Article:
4. In terms of use

Before Warhol, art was reserved primarily for the enlightened and the highest social classes. But for him - as for all pop art followers - art should be accessible to the largest number and everyone is an artist who doesn't know it.

 

1- Educational aims: children aged 3 to 6

 

Materials:

> Passport photos of each student

> Canson® foam board 

> 180 g/m2 "C"  à grain® white drawing paper

> Scissors

> Felt tip pens

> Colour crayons

> Glue

> Sticky tape

 

Aims:

- To copy Warhol's style

- To explore the idea of repetition and colour variations

 

Instructions:

Photocopy your children's passport photos in black and white, enlarging them by at least four times compared with the original size. Give preference to using fairly contrasting photocopies to make the rest of the task easier.

 

Give each child four copies of their photo and then get them to colour in their portraits, instructing them to use a different colour for each part: background, face, ears, mouth etc.

Ask them to use bright colours!

 

Stick the coloured portraits onto foam board pre-cut by you to contain two columns and two lines of portraits. Don't leave any space between each portrait.

 

Also cut out a cardboard triangle for each child and stick it to the back of each foam board with sticky tape to make a trestle. This means the children will be able to proudly exhibit their creation at home!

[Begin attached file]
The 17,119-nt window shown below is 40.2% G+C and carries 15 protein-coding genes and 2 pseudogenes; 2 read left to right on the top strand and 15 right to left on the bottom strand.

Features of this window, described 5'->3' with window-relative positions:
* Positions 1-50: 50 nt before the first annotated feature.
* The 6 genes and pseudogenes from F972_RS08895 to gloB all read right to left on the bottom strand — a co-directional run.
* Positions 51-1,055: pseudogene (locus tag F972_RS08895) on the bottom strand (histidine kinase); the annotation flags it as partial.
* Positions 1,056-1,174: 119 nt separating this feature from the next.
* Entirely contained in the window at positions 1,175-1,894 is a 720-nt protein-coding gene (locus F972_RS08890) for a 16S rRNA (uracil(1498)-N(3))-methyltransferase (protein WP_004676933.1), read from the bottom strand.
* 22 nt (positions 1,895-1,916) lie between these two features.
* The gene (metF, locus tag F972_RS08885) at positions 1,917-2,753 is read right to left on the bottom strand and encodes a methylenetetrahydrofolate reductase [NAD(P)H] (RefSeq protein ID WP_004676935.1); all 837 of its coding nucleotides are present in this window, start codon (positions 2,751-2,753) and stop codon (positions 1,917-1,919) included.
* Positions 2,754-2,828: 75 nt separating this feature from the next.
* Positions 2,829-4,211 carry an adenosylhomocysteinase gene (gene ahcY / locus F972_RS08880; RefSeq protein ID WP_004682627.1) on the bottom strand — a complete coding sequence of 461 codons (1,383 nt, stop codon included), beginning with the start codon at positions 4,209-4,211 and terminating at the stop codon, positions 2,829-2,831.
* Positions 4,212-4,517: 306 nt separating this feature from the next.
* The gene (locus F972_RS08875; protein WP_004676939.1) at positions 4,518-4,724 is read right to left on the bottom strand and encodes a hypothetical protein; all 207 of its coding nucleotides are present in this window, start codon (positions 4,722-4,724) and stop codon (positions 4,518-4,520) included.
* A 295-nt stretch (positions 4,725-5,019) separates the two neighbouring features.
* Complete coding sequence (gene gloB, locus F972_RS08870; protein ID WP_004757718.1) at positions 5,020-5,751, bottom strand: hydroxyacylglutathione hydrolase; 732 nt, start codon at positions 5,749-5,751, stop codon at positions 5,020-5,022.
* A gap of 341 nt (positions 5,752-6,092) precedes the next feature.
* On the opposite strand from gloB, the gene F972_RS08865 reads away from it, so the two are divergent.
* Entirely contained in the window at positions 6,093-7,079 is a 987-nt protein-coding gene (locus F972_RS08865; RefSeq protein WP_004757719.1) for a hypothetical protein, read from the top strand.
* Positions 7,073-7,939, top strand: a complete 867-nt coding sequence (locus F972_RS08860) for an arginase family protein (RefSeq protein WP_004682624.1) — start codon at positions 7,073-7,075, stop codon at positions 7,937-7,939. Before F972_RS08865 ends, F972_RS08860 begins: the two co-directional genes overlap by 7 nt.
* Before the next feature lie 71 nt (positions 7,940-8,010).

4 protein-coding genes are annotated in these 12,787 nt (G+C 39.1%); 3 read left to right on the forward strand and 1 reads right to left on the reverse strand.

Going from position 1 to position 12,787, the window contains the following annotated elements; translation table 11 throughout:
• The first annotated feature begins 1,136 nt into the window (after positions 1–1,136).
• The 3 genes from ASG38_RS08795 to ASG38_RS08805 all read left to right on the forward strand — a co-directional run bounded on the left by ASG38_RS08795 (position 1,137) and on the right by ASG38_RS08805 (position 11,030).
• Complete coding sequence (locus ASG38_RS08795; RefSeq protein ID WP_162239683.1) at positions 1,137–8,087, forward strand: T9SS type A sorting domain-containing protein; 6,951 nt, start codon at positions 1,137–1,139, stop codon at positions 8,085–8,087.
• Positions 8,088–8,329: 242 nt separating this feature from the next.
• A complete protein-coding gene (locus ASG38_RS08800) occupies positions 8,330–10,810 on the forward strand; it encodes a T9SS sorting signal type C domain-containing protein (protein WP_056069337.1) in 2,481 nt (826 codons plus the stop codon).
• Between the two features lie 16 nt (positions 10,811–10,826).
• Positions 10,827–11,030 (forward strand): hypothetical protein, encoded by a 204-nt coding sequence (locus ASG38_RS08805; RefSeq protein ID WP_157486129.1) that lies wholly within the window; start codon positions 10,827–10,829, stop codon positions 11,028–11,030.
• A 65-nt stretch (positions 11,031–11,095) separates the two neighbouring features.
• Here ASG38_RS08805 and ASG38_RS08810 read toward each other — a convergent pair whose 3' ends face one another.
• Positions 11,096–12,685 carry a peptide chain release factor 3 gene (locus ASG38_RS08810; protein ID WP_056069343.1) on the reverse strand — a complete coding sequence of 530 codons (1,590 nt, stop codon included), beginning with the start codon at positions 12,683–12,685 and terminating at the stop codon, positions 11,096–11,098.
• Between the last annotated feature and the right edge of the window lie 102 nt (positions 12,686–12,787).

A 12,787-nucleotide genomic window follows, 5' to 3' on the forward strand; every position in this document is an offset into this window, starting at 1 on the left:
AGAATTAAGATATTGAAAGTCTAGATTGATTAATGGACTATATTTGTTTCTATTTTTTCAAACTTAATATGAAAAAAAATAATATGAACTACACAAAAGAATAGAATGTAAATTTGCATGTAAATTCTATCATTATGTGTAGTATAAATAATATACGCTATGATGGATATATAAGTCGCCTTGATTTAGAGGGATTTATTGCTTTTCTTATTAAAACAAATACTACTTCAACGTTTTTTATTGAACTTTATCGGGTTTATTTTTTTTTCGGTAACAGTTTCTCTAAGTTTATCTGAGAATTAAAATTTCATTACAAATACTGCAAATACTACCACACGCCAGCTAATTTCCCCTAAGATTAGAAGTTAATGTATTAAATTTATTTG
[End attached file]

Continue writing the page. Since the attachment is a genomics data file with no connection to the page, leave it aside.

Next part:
2 - Educational aims: children aged 7 to 11

 

Materials:

- Foam paper or Canson® foam board

240 g/m2 Vivaldi® smooth coloured paper

- Bright colour paints

- Scissors

- Cotton wool

 

Aims:

- Research the "screen printing" effect by using stamps

- Learn about the technique

 

Instructions:

In this situation, a piece of fruit will be used to create a work like Warhol's famous "Marilyn" portrait and reproduced in six copies.

Get the children to draw and then cut out six exactly identical pieces of fruit on the foam or foam board. Suggest they depict a fruit that can be identified only by its shape like an apple, banana, strawberry etc.

Then get them to cut out six rectangles of identical size but in different colours in brightly coloured sheets of paper. Ask the children to stick these rectangles side by side on a sheet of paper, for example positioning them in the form of two rows of three portraits.

Advise the children to dip the foam fruits into six brightly coloured paints and then apply them to the middle of the rectangles.

 

To enhance their creation, suggest that the children add small pieces of cotton wool to recreate the surface of the fruit, still alternating colours from one "portrait" to another. They can also finish off the fruit with a leaf template, which you recommend that the children apply in different colours to respect Warhol's style.

 

Tip :

Inspired by this worksheet? Why not continue the adventure? To do this, Canson invites you to showcase your students’ creations and share them with our community. Whatever the subject, we’ll be delighted to see what you’ve created!  Just contact us using the contact form.

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See also

Discover abstract expressionism through the works of Jackson Pollock.
Discover abstract expressionism through the works of one of its major figures: Jackson Pollock. Children will discover the Action Painting technique and learn to encourage physical expression and action.